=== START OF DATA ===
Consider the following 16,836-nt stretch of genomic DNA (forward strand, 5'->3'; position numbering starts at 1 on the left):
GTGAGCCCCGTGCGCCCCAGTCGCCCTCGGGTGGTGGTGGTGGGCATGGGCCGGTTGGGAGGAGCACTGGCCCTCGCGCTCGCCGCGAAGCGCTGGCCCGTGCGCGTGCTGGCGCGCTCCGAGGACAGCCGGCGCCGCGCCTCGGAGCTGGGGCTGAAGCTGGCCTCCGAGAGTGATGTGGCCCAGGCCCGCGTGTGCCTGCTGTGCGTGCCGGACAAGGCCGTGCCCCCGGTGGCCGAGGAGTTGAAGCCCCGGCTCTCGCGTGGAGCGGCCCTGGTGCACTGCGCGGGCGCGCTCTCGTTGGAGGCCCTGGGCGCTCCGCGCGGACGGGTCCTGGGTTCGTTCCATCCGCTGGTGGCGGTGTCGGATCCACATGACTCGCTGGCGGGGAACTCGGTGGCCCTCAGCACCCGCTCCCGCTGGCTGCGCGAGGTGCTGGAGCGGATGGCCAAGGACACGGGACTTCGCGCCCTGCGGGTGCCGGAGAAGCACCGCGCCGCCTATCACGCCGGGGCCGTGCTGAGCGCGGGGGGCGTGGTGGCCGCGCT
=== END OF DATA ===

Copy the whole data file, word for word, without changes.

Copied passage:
Consider the following 16,836-nt stretch of genomic DNA (forward strand, 5'->3'; position numbering starts at 1 on the left):
GTGAGCCCCGTGCGCCCCAGTCGCCCTCGGGTGGTGGTGGTGGGCATGGGCCGGTTGGGAGGAGCACTGGCCCTCGCGCTCGCCGCGAAGCGCTGGCCCGTGCGCGTGCTGGCGCGCTCCGAGGACAGCCGGCGCCGCGCCTCGGAGCTGGGGCTGAAGCTGGCCTCCGAGAGTGATGTGGCCCAGGCCCGCGTGTGCCTGCTGTGCGTGCCGGACAAGGCCGTGCCCCCGGTGGCCGAGGAGTTGAAGCCCCGGCTCTCGCGTGGAGCGGCCCTGGTGCACTGCGCGGGCGCGCTCTCGTTGGAGGCCCTGGGCGCTCCGCGCGGACGGGTCCTGGGTTCGTTCCATCCGCTGGTGGCGGTGTCGGATCCACATGACTCGCTGGCGGGGAACTCGGTGGCCCTCAGCACCCGCTCCCGCTGGCTGCGCGAGGTGCTGGAGCGGATGGCCAAGGACACGGGACTTCGCGCCCTGCGGGTGCCGGAGAAGCACCGCGCCGCCTATCACGCCGGGGCCGTGCTGAGCGCGGGGGGCGTGGTGGCCGCGCT